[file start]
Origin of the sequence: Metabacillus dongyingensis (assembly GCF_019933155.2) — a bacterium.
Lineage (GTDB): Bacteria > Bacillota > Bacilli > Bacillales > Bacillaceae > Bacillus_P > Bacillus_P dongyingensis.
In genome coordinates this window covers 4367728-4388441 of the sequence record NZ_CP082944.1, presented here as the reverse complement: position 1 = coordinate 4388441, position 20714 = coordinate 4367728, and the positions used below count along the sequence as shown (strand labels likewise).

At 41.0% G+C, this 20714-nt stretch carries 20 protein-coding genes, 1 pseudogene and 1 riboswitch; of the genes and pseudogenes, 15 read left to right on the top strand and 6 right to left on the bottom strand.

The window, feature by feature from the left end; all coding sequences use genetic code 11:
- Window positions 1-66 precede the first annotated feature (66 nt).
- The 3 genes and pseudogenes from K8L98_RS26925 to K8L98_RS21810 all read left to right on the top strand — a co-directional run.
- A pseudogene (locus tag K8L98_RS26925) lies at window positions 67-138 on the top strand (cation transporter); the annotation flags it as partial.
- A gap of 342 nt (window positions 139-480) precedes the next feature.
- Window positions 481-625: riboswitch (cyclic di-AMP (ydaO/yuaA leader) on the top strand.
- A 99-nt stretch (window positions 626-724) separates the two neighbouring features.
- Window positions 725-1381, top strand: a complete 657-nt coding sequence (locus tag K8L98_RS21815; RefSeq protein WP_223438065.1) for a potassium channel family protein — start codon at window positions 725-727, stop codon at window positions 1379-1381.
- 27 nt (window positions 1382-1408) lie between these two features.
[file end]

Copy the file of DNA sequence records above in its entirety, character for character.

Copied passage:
Origin of the sequence: Metabacillus dongyingensis (assembly GCF_019933155.2) — a bacterium.
Lineage (GTDB): Bacteria > Bacillota > Bacilli > Bacillales > Bacillaceae > Bacillus_P > Bacillus_P dongyingensis.
In genome coordinates this window covers 4367728-4388441 of the sequence record NZ_CP082944.1, presented here as the reverse complement: position 1 = coordinate 4388441, position 20714 = coordinate 4367728, and the positions used below count along the sequence as shown (strand labels likewise).

At 41.0% G+C, this 20714-nt stretch carries 20 protein-coding genes, 1 pseudogene and 1 riboswitch; of the genes and pseudogenes, 15 read left to right on the top strand and 6 right to left on the bottom strand.

The window, feature by feature from the left end; all coding sequences use genetic code 11:
- Window positions 1-66 precede the first annotated feature (66 nt).
- The 3 genes and pseudogenes from K8L98_RS26925 to K8L98_RS21810 all read left to right on the top strand — a co-directional run.
- A pseudogene (locus tag K8L98_RS26925) lies at window positions 67-138 on the top strand (cation transporter); the annotation flags it as partial.
- A gap of 342 nt (window positions 139-480) precedes the next feature.
- Window positions 481-625: riboswitch (cyclic di-AMP (ydaO/yuaA leader) on the top strand.
- A 99-nt stretch (window positions 626-724) separates the two neighbouring features.
- Window positions 725-1381, top strand: a complete 657-nt coding sequence (locus tag K8L98_RS21815; RefSeq protein WP_223438065.1) for a potassium channel family protein — start codon at window positions 725-727, stop codon at window positions 1379-1381.
- 27 nt (window positions 1382-1408) lie between these two features.